What we first knew as the Sufferfest training videos over 10 years ago, has evolved into a full suite of fitness and cycling based training plans, workouts and entertainment videos called SYSTM. Sufferfest founder David McQuillen took us through the new suite for a personal first look at all that SYSTM offers.
In our coverage of training aids and apps, we have seen huge leaps in terms of what is offered to those willing to embrace indoor training. From simple instruction sheets to videos of people training in a gym to the use of power meters, smart trainers, e-racing, and immersive technologies today at the kind of affordable prices Olympic coaches would have wept joyfully to have had ten years ago, progress moves on. And with the latest iteration of The Sufferfest (now branded SYSTM by new owners Wahoo Fitness), which has held many in its cult-like grasp for more than a decade, we see all aspects of training, and a few of entertainment, addressed in expanded fashion.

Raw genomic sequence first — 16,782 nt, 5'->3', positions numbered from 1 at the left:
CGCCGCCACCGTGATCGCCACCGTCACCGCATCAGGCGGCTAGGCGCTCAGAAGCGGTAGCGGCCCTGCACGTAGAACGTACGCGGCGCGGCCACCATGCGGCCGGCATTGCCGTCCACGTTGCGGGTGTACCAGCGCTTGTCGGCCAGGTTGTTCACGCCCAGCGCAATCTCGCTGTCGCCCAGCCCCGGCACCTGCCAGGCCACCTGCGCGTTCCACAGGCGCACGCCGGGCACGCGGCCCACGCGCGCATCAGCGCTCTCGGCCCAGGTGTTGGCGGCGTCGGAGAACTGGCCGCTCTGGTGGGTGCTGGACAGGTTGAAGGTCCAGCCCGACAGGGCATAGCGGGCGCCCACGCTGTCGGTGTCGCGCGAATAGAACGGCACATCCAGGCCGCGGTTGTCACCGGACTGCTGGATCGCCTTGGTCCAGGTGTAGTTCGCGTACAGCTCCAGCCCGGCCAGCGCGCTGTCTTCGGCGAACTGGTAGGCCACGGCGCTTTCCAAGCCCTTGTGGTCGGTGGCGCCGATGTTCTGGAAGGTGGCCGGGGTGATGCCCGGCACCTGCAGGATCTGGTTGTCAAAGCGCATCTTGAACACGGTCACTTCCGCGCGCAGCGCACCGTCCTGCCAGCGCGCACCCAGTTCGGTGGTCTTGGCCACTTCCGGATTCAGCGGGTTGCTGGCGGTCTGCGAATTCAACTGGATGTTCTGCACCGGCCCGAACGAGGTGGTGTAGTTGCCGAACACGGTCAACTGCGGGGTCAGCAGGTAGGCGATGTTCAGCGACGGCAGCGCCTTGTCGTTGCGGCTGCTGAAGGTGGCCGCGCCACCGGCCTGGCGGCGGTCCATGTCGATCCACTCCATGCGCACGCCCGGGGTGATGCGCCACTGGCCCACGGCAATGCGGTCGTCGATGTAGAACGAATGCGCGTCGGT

A disclaimer: I have used (and paid for) The Sufferfest pretty much since its beginning and thus have seen the changes in both the technologies used but also in the approach of the program.
In the beginning David McQuillan, an American banker living in Switzerland, was dissatisfied with what was on offer in terms of indoor training videos. He made up some of his own, using pro race footage, and was encouraged by the reaction of his cycling friends so proceeded to license UCI-level videos, added in music (mostly indy, sometimes weird), and offered downloads online. PEZ was among the first to review and be hooked by these most unusual training videos.